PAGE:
Besides I don't think we're in an equity bull market. The equity premium is below or close to historical norm. Nominal share prices look "bullish" but that's just in so far as they incorporate secular, and possibly permanent, changes to the risk free rate.

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JamesrWilson1989 18th Sep '17 18 of 63
3

Mine would be A.

I've never been invested during a massive downturn so this is only my theory and emotions might get the better of me. However, my situation is that:

- I invest the max into my ISA every year, and I'm 28 years old. My strategy for my investment is to build it into a decent chunk so I can retire early, or obtain financial independence as quickly as I can so I can have freedom in my life/no money worries. So you could say I'll be in the markets for another 20 years+, without the need to spend a penny of it beforehand. I have minimal debts (apart from a manageable mortgage)
- I dip the current limit, £20,000, fairly evenly throughout the year, and with the max cap in place, means I wouldnt invest in any big lump sum. Some years, I'll invest just before a massive crash, other years I'll be buying right at the bottom.
- When I'm invested, I have circa 25 stocks, high ranking, diversify as much as I can.

Nobody knows when a market crashes, could be this afternoon, could be a year's down the line. You also have to think about the missed returns you'll face waiting on the sidelines.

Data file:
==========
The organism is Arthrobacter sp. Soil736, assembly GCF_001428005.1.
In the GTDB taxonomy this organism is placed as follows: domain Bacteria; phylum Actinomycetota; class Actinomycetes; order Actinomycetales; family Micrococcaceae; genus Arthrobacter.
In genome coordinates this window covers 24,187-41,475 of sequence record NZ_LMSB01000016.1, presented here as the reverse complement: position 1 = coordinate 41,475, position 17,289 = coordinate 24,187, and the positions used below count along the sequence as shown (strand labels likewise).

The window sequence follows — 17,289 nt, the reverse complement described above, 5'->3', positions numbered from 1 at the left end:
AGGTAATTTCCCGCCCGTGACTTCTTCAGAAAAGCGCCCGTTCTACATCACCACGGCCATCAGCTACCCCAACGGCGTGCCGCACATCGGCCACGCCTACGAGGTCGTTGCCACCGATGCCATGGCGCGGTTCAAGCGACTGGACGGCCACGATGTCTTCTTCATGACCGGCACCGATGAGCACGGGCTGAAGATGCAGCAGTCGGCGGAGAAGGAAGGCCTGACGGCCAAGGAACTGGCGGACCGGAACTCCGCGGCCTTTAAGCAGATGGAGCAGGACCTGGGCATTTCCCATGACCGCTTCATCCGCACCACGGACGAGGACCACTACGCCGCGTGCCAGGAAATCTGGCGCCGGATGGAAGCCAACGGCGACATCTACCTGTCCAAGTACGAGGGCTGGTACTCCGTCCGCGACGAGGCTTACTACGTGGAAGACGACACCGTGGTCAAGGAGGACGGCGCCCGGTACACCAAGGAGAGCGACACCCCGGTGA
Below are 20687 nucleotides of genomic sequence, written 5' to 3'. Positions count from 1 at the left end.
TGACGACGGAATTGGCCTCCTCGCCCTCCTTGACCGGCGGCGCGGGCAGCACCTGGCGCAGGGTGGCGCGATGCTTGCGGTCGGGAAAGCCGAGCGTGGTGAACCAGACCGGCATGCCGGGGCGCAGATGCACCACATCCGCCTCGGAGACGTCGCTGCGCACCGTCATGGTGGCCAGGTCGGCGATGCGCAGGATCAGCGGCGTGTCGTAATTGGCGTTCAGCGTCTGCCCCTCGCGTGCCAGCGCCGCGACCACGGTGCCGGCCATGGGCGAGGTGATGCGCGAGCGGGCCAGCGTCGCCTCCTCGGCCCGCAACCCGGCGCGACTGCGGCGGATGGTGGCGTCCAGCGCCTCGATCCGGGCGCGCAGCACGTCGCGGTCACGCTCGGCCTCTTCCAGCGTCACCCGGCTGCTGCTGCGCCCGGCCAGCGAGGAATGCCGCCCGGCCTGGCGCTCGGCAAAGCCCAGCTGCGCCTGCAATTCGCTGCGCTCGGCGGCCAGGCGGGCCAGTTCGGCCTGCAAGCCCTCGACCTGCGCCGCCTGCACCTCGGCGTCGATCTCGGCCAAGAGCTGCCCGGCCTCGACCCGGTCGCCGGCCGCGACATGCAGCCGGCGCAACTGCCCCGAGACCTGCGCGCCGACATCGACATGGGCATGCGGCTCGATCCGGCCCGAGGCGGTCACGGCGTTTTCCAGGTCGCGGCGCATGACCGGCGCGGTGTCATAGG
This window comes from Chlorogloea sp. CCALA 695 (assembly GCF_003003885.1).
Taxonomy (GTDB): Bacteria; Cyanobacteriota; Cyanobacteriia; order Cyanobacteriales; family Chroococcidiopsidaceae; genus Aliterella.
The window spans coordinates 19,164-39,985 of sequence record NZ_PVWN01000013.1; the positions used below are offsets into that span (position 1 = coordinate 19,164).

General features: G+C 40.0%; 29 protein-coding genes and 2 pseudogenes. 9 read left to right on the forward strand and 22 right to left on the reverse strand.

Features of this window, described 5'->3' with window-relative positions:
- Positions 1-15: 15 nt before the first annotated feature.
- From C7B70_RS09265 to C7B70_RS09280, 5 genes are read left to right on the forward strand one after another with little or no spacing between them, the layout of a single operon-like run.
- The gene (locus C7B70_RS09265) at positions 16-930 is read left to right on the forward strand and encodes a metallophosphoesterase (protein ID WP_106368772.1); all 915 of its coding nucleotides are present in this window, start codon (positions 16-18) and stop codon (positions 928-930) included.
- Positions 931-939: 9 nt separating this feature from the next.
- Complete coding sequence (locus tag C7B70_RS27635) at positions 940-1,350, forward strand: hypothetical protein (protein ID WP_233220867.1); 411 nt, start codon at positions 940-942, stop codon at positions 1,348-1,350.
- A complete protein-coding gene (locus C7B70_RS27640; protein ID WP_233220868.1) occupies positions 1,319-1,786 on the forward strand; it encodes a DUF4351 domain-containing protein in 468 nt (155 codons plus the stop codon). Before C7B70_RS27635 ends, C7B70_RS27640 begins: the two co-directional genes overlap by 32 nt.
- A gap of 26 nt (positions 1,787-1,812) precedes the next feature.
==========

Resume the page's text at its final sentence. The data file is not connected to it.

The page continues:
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aflash 18th Sep '17 19 of 63
1

B) Short the market when you think it will turn down/after it has started to turn down.
C) Increase the proportion of your savings that you hold cash, or alternatively in bonds?

All of the above but it needs some refinement.

Here are some comments:

B) I made more money in a week by using inverse, leveraged (2 and 3 x 1) ETFs shorting at the end of 2008 than most of that year. The best gains were Short the Financials and Short the Russel. I started when it was about to happen but stopped too early, not catching all the move. I was then slow to invest in 2009 and cut a reflation position in the Financials which went on to do very well.

All of this compensated for the huge paper losses on the Pound Sterling portfolio v the US Dollar and all the holdings I had kept. These reversed over the next 7 years until Brexit.

I continued using inverse, non leveraged (1x1), ETFs the next few years with notably success at the end of 2011. These are fairly harmless, the index or sector you short can rise or fall 10-20% and you lose approximately the same amount. Since 2008 the ones on China and Oil have produced the best returns for me in both directions Short and Long.

C) Always! Cash is an Asset (one of my mantras).

Bonds, especially now, are Dangerous and present a real chance of Capital Loss.

Another of my mantras is Never Buy for Income. The capital loss can be so much larger. I do, however, and always prefer a dividend paying stock. Of course the results are poor.

All of this Defensive Investing came about being shaken by the 1987 crash. The Tech crash passed me by because I had learned to build up large cash cushions. From 2003 I was investing up until 2006-2007 then started selling.

The present Bull run has been exceptionally long. In February 2016 I thought it was the signal  and sold on the bounce. Wrong. Brexit was a great opportunity but I did not put enough into US dollar earners. Trump's win I thought it was another signal. Wrong. So all my non leveraged (1x1), ETFs are either showing a loss or have been sold for little gain.